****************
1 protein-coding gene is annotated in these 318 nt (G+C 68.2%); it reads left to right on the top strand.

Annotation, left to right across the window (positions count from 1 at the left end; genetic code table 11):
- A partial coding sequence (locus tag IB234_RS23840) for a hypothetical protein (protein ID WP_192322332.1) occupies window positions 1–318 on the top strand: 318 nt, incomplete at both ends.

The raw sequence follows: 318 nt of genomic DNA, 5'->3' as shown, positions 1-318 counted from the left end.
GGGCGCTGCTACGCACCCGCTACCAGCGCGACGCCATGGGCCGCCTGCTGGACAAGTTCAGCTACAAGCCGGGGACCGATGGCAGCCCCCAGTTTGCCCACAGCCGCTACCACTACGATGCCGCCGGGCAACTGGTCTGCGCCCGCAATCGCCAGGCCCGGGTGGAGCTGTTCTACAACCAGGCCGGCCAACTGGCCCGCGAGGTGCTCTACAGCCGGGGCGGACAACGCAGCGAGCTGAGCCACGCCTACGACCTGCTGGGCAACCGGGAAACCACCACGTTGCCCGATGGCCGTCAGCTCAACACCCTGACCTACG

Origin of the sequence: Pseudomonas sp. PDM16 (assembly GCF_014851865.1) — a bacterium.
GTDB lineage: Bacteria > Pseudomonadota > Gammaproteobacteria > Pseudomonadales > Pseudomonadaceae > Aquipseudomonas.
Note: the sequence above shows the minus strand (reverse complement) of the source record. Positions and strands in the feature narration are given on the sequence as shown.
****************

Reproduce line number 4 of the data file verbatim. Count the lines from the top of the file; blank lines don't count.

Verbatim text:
The raw sequence follows: 318 nt of genomic DNA, 5'->3' as shown, positions 1-318 counted from the left end.